Comic for Wednesday, Dec 9, 2015


Posted December 9, 2015 at 2:05 am

This comics original script frustrated me. While it successfully showed Sarah attempting to avoid addressing the elephant in the room as clearly as this final version does, it did not actually contain any mention of elephants, nor did it make clear that twelve tons would be an absurdly heavy weight for even an elephant.

Several rewrites later, however, an elephant did find its way in to the script, and all was right in the world.

In so far as this comic was concerned, I mean. There's quite a bit wrong with the world as a whole, really. Have you looked at Twitter recently? Outrages are occurring with such frequency that I've started mistaking outrages over new things for ongoing outrages that had previously ignited.

It's enough to make a person want to forget their worries by thinking about elephants, but wishing to suddenly stop thinking about the various troubles of the world would be like trying not to think about elephants, and thinking about elephants in a manner that brings to mind the metaphor of not thinking about elephants is enough of a mind twister to give a person an elephant-sized headache.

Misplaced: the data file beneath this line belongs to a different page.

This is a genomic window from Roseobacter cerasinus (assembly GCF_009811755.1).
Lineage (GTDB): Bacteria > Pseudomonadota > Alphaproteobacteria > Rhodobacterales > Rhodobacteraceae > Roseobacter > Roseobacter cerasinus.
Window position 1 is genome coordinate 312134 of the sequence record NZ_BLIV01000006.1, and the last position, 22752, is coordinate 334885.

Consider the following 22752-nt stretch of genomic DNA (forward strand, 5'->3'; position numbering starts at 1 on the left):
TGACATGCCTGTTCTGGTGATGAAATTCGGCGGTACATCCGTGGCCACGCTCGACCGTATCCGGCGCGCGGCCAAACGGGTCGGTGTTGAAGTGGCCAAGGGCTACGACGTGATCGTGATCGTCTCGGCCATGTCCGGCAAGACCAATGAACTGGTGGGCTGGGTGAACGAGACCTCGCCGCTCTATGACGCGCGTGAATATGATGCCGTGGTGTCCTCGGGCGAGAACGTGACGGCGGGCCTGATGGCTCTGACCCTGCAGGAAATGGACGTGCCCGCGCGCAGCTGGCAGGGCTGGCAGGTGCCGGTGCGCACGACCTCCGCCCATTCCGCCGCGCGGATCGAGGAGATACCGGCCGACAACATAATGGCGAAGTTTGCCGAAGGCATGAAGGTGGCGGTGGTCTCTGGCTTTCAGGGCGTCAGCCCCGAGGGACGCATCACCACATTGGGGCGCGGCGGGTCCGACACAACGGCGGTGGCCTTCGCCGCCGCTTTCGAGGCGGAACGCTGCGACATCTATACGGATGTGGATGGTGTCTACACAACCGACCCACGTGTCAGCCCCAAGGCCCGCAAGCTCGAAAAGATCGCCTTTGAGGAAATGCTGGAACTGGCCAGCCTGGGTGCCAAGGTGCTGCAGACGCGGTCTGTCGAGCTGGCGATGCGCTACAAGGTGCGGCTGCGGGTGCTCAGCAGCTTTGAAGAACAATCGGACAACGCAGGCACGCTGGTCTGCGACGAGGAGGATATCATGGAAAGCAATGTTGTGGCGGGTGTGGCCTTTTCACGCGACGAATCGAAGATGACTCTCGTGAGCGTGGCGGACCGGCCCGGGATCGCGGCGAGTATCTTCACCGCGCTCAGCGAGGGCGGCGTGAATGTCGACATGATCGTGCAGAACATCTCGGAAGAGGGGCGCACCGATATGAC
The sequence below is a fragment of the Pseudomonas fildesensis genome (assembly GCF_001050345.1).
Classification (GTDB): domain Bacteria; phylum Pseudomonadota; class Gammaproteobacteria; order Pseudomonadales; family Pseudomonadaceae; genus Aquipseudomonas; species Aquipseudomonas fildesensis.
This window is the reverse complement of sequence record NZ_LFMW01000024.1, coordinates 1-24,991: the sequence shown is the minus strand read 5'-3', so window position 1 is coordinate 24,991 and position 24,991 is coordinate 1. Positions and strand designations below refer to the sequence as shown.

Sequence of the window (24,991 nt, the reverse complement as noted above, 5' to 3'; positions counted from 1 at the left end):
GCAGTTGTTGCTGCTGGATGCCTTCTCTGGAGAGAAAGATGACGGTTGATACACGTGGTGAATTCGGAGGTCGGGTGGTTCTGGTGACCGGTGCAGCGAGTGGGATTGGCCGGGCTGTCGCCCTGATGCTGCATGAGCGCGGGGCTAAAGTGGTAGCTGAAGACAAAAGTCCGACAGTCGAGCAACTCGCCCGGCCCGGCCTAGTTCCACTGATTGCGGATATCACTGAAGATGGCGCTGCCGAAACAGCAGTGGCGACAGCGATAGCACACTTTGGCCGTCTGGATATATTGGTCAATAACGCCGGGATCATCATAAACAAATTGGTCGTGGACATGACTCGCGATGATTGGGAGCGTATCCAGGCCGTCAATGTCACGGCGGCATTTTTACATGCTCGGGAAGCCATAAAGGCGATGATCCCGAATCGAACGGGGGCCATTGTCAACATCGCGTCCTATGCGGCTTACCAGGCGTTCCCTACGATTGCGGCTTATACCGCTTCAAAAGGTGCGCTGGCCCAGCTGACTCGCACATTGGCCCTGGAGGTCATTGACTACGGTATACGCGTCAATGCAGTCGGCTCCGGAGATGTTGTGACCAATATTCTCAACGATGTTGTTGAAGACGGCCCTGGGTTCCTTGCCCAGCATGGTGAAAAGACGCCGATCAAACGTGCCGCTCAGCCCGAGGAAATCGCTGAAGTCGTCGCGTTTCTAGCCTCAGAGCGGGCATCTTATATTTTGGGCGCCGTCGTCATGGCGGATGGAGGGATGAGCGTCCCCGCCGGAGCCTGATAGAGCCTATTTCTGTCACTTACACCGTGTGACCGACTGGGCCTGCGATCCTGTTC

All that aside, let me just say now that it is not at all strange that Sarah is familiar with the average weight of adult male African elephants. We all have random trivia about random animals that we've picked up from random places under random circumstances floating around in our heads, and Sarah just so happens to have information regarding elephants floating around in hers. This is perfectly natural, and really, we should have suspected as much all along.

It is worth noting, however, that she is technically incorrect. While it is true that six tons would be an above average weight for an adult male African elephant, it is only true if using metric tons. If using US tons, which she undoubtedly is, six tons would actually be the average, making a six ton elephant perfectly within acceptable parameters of mediocrity.

This small error on her part, however, only lends credence to the notion that this is simply trivia she happened to have heard, and that she is not, in fact, a true expert on elephants in general. This makes the entire sequence several times more realistic than it might have been otherwise, and proves that I am a very clever and handsome individual worthy of your admiration and praise even if it turns out that I only realized she was in error well after the script was written, and retroactively justified it in this commentary so that I could have Sarah simply say "half that" instead of something that wouldn't have read quite as smoothly.